Monday, November 07, 2005

"What we got here is a failure to communicate..." 

Egypt is breaking off its "dialogue" with Denmark on human rights and discrimination because its government is an ass.


Egypt's ambassador in Libanon, Hussein Darrar, told news service AFP that Egypt had decided not to continue its dialogue with Denmark on human rights and discrimination.

The Egyptian ambassador in Denmark requested, along with ten other ambassadors of Muslim states, to meet with Danish Prime Minister Anders Fogh Rasmussen to discuss daily newspaper Jyllands-Posten's decision to print twelve caricatures of the prophet, an act considered blasphemous by many Muslims.

Rasmussen refused to meet with the ambassdors [sic], saying that if they thought he had any power to influence what a national newspaper did and printed, the essence of Danish democracy had been lost on them.

The eleven ambassadors in question are either being disingenuous ("You mean the government doesn't control the media? A thousand pardons, we did not know!") or ignorant ("You mean the government doesn't control the media? Then what is the purpose of the media?").

"The Egyptian ambassador in Denmark has said that the case no longer rests with the embassy. It is now being treated at an international level. As far as I have been informed by my government, the cartoon case has already been placed on the agenda for the Islamic Conference Organisation's extraordinary summit in the beginning of December," [Egyptian Embassy Councillor Mohab Nasr Mostafa] Mahdy said.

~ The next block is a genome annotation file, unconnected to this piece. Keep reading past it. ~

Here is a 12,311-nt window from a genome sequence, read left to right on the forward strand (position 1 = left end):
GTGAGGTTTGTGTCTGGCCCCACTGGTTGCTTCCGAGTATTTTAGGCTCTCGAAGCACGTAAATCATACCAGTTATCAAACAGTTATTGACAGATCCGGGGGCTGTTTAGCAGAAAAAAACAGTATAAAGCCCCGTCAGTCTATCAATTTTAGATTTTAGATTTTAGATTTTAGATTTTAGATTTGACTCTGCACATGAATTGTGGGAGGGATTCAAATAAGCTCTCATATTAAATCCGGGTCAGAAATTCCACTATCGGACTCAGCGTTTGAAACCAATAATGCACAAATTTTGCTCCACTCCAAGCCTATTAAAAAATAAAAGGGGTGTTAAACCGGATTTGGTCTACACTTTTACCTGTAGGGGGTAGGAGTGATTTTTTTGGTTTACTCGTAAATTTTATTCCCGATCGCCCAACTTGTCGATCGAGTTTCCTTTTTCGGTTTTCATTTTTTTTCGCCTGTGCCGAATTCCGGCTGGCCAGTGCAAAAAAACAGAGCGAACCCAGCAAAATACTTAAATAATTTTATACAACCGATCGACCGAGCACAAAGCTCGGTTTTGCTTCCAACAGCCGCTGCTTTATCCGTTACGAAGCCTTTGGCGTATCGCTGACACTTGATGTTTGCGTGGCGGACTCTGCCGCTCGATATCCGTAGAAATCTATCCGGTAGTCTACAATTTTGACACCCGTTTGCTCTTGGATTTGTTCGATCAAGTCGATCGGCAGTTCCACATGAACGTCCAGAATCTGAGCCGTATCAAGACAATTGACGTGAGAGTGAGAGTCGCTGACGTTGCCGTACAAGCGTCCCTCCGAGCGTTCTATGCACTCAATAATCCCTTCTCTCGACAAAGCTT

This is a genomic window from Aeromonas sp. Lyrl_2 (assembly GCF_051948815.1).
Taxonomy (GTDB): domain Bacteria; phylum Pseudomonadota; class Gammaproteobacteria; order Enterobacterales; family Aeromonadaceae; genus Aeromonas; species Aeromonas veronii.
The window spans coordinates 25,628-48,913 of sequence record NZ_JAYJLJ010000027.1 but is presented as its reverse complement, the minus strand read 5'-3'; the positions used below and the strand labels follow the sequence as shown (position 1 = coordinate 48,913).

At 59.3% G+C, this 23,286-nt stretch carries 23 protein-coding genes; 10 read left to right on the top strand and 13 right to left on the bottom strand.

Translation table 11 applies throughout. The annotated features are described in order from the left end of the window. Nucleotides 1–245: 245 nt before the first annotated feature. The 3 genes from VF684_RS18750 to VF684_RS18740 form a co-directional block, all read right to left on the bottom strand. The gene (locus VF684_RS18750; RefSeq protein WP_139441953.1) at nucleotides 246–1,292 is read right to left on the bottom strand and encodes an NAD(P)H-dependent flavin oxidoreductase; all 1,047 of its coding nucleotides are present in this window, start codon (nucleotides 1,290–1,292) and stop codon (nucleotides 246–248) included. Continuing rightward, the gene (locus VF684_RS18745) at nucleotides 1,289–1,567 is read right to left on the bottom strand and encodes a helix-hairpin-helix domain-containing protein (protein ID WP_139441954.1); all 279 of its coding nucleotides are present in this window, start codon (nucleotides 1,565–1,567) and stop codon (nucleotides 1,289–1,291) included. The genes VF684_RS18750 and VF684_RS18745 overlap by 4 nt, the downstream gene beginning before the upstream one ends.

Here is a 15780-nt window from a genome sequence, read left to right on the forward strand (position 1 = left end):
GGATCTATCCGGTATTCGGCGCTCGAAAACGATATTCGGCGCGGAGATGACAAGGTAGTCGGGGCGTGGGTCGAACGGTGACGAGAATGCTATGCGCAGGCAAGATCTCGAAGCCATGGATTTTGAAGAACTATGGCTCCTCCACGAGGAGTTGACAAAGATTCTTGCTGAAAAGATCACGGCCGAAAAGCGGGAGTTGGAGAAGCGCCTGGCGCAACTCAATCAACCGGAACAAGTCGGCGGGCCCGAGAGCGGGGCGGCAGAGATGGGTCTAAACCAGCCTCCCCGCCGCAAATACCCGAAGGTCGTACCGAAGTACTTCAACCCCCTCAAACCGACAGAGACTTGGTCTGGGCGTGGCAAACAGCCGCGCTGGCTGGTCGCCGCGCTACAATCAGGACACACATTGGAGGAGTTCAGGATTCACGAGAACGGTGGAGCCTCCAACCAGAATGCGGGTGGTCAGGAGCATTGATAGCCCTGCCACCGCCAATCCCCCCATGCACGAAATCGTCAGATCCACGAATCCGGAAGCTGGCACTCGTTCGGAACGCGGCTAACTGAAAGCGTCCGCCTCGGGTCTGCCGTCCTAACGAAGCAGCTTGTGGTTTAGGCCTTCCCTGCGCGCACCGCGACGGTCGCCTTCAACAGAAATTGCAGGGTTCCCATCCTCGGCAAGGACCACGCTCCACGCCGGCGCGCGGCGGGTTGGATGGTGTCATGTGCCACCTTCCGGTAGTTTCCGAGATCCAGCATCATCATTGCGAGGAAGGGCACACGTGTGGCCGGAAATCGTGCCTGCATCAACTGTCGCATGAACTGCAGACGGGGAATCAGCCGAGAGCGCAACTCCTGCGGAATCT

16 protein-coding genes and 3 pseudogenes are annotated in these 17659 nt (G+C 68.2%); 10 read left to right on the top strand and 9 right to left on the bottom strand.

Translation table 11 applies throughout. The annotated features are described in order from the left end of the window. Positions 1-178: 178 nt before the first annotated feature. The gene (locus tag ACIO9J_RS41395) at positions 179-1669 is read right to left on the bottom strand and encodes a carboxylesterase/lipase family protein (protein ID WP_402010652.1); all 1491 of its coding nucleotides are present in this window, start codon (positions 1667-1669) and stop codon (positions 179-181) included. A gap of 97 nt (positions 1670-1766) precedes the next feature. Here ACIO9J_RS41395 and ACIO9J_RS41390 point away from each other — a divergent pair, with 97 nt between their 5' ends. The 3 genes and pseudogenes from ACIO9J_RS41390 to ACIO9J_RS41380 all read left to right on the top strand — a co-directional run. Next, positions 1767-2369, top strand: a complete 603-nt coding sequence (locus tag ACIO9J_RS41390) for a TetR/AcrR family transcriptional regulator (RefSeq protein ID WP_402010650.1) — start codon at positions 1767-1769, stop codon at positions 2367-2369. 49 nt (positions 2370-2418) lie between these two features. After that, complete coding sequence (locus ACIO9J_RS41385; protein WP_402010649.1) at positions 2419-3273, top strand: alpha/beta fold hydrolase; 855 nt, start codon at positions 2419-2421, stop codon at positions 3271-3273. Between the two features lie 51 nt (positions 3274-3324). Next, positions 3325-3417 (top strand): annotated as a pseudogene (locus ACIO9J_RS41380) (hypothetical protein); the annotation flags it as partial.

If the Cartoon Eleven are being disingenuous, I'm not sure what they hope to gain by this ploy... I can't imagine any westerner of any political persuasion being at all moved by their indignation, so it's safe to assume that all of this grandstanding is for domestic consumption. But let's say I'm an ordinary Egyptian Muslim. Do I care if a little newspaper in a tiny little Christian country commits blasphemy? I don't see that it would make a damn bit of difference to me. Which might, perhaps, just prove me as ignorant of ordinary Egyptian Muslims as their government is of the notion of a free press, but based on the Egyptian Muslims I've known I don't think that's the case. (On the other hand, the only Egyptian Muslims I've known have been immigrants to America or Denmark, and since the average Egyptian obviously doesn't emigrate, my sample is obviously skewed.)

If they're not being disingenous and the desire to see punitive action taken against Jyllands-Posten or Denmark itself is as strong and sincere as it's being made out to be, then we've got a really, really dangerous failure to communicate on our hands.

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